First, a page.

Metal fans have a lot to thank Roadrunner Records for. From mighty legends such as Sepultura through to the mammoth-selling Slipknot, Roadrunner is a label that has consistently come up with the goods in the arena of brutal music, and for the purposes of integrity we’ll continue to assume that Nickelback was a “paying the bills” investment!
That said, the reason for the label’s continued prominence in the scene is down to events such as this – the Roadrage tour – now in its fifth year and existing as a pedestal for hot, new (and tonight the youngest!) talent.
Still Remains are making the very most of their given platform as I walk in to be greeted by a bunch of schoolboys thrashing their hearts out to a small but loyal fanbase in a rapidly filling Garage. The highlight of their set, aside from the sheer amusement of watching a prepubescent keyboard player (apparently thrash metal is branching out!), is undoubtedly finale number The Worst Is Yet to Come. With a strong vocal performance and some amazingly tight lead licks, these young lads should go far, especially if the singer keeps coming up to reviewers such as yours truly and telling them that the reason he started playing metal was because of the band on their T-shirt (Living Sacrifice, take a bow).
3 Inches Of Blood are a joke. They know this, and they look plenty hard enough to be able to deal with any abuse thrown their way, which tonight is purely in the form of shocked amusement that a thrash metal version of The Darkness should be championed anywhere near the words “new” or “original”.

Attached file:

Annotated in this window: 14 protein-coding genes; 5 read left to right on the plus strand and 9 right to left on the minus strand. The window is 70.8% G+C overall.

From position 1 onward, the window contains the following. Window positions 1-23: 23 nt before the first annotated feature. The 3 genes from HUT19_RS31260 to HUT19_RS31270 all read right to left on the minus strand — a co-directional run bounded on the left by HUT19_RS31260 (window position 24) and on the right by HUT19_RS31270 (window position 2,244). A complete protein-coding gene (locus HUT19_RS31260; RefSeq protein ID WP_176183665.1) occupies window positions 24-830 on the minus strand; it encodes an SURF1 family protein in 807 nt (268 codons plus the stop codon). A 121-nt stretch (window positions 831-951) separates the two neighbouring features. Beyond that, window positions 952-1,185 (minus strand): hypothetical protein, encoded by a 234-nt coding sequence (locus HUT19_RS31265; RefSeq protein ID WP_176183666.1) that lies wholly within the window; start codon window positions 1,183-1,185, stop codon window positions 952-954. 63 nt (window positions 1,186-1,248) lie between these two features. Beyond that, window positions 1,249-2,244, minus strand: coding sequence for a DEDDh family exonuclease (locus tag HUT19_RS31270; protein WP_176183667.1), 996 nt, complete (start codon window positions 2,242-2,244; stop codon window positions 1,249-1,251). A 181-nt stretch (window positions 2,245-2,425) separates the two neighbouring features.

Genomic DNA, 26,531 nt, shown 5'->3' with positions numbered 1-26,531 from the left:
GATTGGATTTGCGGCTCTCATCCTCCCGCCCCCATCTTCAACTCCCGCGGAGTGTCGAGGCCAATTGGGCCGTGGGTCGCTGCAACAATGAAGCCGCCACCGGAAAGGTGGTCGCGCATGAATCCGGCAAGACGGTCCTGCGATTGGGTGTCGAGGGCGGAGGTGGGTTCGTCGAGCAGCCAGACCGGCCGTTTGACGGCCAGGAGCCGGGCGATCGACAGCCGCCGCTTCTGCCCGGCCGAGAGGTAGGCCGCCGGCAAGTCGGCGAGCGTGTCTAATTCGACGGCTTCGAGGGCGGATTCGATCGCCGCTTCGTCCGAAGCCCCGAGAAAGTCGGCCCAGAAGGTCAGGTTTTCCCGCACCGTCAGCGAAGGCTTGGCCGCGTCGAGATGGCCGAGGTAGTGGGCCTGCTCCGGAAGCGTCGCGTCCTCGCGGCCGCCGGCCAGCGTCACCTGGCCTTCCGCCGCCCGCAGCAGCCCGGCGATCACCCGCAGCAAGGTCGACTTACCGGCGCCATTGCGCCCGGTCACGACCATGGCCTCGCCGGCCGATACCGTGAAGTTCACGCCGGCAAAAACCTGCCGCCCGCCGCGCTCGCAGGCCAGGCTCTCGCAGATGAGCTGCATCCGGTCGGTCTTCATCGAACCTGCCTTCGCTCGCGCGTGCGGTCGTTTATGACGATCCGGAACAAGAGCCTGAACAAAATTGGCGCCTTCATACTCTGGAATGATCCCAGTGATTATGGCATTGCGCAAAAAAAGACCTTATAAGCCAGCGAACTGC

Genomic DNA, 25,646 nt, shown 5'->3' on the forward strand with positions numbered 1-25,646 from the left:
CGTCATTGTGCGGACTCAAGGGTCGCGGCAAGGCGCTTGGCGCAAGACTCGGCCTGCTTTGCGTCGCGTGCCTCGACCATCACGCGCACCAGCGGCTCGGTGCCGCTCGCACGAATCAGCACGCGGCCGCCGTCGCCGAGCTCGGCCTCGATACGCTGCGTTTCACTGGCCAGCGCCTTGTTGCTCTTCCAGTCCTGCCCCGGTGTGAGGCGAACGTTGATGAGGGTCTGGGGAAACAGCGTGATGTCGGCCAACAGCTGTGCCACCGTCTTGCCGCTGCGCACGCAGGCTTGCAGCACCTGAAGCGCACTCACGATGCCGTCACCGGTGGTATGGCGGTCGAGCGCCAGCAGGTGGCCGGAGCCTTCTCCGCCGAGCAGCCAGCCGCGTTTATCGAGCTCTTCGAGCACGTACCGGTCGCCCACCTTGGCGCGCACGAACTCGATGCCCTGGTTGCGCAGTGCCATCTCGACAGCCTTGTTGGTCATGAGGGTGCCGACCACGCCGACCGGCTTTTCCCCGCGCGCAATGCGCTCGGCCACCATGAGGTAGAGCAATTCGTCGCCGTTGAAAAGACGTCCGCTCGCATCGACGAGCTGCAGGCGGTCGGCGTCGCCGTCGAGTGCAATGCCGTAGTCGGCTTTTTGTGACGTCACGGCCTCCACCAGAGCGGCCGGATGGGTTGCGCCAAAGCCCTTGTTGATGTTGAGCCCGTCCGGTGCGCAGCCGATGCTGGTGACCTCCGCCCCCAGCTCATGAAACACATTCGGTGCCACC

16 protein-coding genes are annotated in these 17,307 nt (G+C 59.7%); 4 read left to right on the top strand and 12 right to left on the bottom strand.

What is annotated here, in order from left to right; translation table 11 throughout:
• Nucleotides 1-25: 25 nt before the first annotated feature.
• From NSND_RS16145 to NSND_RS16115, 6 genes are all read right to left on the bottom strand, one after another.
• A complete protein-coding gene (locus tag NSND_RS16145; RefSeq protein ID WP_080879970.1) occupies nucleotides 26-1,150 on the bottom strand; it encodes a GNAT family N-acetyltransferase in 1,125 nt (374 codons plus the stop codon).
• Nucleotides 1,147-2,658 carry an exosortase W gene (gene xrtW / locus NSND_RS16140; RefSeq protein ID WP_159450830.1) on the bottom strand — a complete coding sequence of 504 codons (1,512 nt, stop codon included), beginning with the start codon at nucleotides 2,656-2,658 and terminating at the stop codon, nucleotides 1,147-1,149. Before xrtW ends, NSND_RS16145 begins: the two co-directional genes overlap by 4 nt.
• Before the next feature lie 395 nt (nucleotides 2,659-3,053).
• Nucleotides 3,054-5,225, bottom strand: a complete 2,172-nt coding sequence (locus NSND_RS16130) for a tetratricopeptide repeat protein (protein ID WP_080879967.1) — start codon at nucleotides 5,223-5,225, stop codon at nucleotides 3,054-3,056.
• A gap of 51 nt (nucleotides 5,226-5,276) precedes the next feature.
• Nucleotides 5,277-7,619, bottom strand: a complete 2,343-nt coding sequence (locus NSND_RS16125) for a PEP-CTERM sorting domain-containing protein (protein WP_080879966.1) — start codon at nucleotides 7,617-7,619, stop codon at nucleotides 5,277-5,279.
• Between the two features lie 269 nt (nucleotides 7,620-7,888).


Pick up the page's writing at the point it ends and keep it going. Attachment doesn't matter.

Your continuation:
I doubt that Bruce Dickinson or Judas Priest‘s Rob Halford were in attendance tonight. However if they had’ve been, a few tips of the hat would’ve been due. Providing old skool metal to the maximum, 3 Inches are amazingly talented musicians, tighter than Vanessa Feltz in a leotard, and much like said Z-List celebrity, they certainly know how to get attention. They work great as a support act, but I would question their ability to hold their own in a larger venue without the crowd having downed many, many pints of the amber nectar beforehand.
The anticipation then builds amongst the eager young crowd who await the arrival of fellow youngsters, the increasingly fast-selling Trivium. As they appear, an unprecedented surge stage-wards sends many a teen scrambling for the bar. Pull Harder On The Strings Of Your Martyr is a battering assault, bursting with melody and aggression, with more than a slight nod in both Slayer and Metallica‘s direction that sends the crowd into a frenzy.
The set highlight is A Bullet To The Head Of Trepidation, which proves that despite their age and relative lack of menacing stature, Trivium are fighting tooth and nail to become a force to be reckoned with on the metal scene. With their vocalist Matt Heafy spending his interviews speaking of nothing but hard work and dedication to their goals through four-hour daily practice routines, you get the feeling that Trivium’s success is an age-old case of reaping what’s been sown.